8. Southgate Estate, Runcorn New Town, Stirling Wilford and Partners, 1977 – 1992

Southgate Estate, Runcorn New Town, Stirling Wilford and Partners, 1977 – 1992

It is debatable as to exactly how Postmodern this work by Stirling Wilford really is. Architect and writer Douglas Murphy has coined the term Brutalamo to describe the moment when the big sculptural forms of Brutalism started to inflect more historicist elements. I've always inclined to the view that Stirling was a Postmodernist all along, collaging historical fragments from at least Leicester onwards.

What isn't in doubt that is that it has well and truly gone. It had an unhappy life up to that point anyway, never really loved even by Stirling's staunchest apologists. There were two distinct phases to the work, both problematic in different ways. One was in pre-cast concrete, uncompromisingly abstract blocks that Stirling compared to Georgian squares. A second phase experimented with GRP, one of the architect's favoured materials at the time. This was employed in violent shades of orange and blue and had a ribbed texture and circular windows, giving the whole thing the look of a vast outdoor launderette.

There were technical problems. It was unpopular with residents and the whole estate was eventually demolished in 1992. Stirling's buildings are always uncompromising and challenging. These ones proved a provocation too far.

9. RCA Bookshop, James Gowan, 1985 – about three weeks later

RCA Bookshop, James Gowan, 1985

Stirling's sadly recently deceased ex-partner James Gowan was usually regarded as the more sensible, restrained one. His solo work was generally less spectacular but always interesting and technically flawless. The exquisite little facade he designed for the Royal College of Art bookshop was atypically strident for him. Allegedly Gowan hammed up its sophisticated toy-town classicism to wind up the then head of the RCA's School of Architecture. If the flamboyance wasn't typically Gowan, the acerbity certainly was.

The only known appearance in print of Gowan's bookshop is in one of AD magazine's late 1980s Pomo special issues and tragically it has been removed, replaced by the anodyne white plasterboard beloved of art institutions everywhere.

10. Snyderman House, Michael Graves, 1972 – 2002

Snyderman House, Michael Graves, 1972 – 2002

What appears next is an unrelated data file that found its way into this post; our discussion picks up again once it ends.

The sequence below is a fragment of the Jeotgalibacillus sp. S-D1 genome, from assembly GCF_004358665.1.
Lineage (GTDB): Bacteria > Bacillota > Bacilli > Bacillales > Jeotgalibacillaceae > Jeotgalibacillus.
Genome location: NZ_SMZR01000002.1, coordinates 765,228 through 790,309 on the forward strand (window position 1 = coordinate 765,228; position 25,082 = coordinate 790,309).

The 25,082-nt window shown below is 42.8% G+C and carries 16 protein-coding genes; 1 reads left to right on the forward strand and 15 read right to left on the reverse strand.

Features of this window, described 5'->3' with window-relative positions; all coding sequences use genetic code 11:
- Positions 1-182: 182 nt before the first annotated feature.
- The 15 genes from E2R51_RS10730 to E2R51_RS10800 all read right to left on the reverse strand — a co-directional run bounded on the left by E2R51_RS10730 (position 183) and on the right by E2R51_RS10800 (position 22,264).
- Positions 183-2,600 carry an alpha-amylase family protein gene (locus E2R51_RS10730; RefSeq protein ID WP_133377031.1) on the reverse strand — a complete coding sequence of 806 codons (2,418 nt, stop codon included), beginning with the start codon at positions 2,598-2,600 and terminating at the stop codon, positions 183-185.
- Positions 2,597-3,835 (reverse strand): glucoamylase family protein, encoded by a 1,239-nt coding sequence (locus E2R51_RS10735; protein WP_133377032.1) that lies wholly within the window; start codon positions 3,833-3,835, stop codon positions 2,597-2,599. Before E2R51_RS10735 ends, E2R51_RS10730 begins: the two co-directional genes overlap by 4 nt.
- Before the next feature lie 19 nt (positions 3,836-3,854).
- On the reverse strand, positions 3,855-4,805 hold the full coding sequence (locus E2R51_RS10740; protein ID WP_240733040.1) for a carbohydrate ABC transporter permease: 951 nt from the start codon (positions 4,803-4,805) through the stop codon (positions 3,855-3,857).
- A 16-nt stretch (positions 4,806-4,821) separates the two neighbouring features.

Image courtesy of Michael Graves & Associates

Back in the late 1960s, Michael Graves was part of the New York 5, a group of architects also including Peter Eisenman and John Hejduk that attempted to revive the revolutionary forms of early Modernism.

The Snyderman House represented Graves at a turning point from this early work to his later Pomo phase. Here, the pastel-painted figurative forms that he would go on to develop fully were just beginning to emerge from the constraining Modernist grid. The house was thus one of his most interesting works, exploiting a genuine artistic tension between figuration and abstraction, modernity and tradition.

It was the largest project Graves had undertaken – he'd been known up to that point as the Cubist Kitchen King – and represented a release of pent-up energy. It was easy to overlook the fact that somewhere in all that formal frenzy was an actual house. The composition teetered on the edge of legibility, the rational grid deployed to the point of irrational incoherence. There are relatively few interior photographs, partly because there wasn't much of an interior. There's even less now, as sadly the house burnt down in 2002.

11. Lassú Chair, Alessandro Mendini, 1974

Lassú Chair, Alessandro Mendini, 1974
Image courtesy of Atelier Mendini

In 1974, while editor of Italian design magazine Casabella, Alessandro Mendini set fire to a chair. The photograph of the resulting conflagration graced the front cover of the magazine. Mendini's ritual destruction of his own design can be read in various ways: as a comment on the ephemeral nature of architecture, as an example of design as media performance and as a personal comment on destruction and mortality.

What's clear is that Mendini's act was one of the very few examples in design where the demise of the object was intrinsic to its meaning. It is a fitting way to end this lament because Postmodernism was a movement that always acknowledged its own temporality and was obsessed by ruins, fragments and remains. Despite its claims to popularity and a shiny commercialism, Postmodernism was actually morbidly obsessed with the dead and (nearly) buried remains of architecture and culture. This is actually one of the most interesting things about it.

Contrary to popular misconception, materiality was very important to it. It's just that it also acknowledged the alchemical process by which that materiality gains cultural meaning, as well as how that meaning changes over time. Sometimes it disappears altogether. And in disappearing, it gains another, perhaps more permanent kind of meaning.

Charles Holland is a director and co-founder of Ordinary Architecture. Prior to setting up Ordinary Architecture he was a director of FAT, where he was responsible for a number of the firm's key projects including a House for Essex, Islington Square and Thornton Heath Library. Charles is also a respected teacher, writer and contributor to contemporary architectural culture. He is a visiting professor at Yale University, a design tutor at the Royal College of Art and practitioner in residence at the London College of Communication. He also edits the popular architecture blog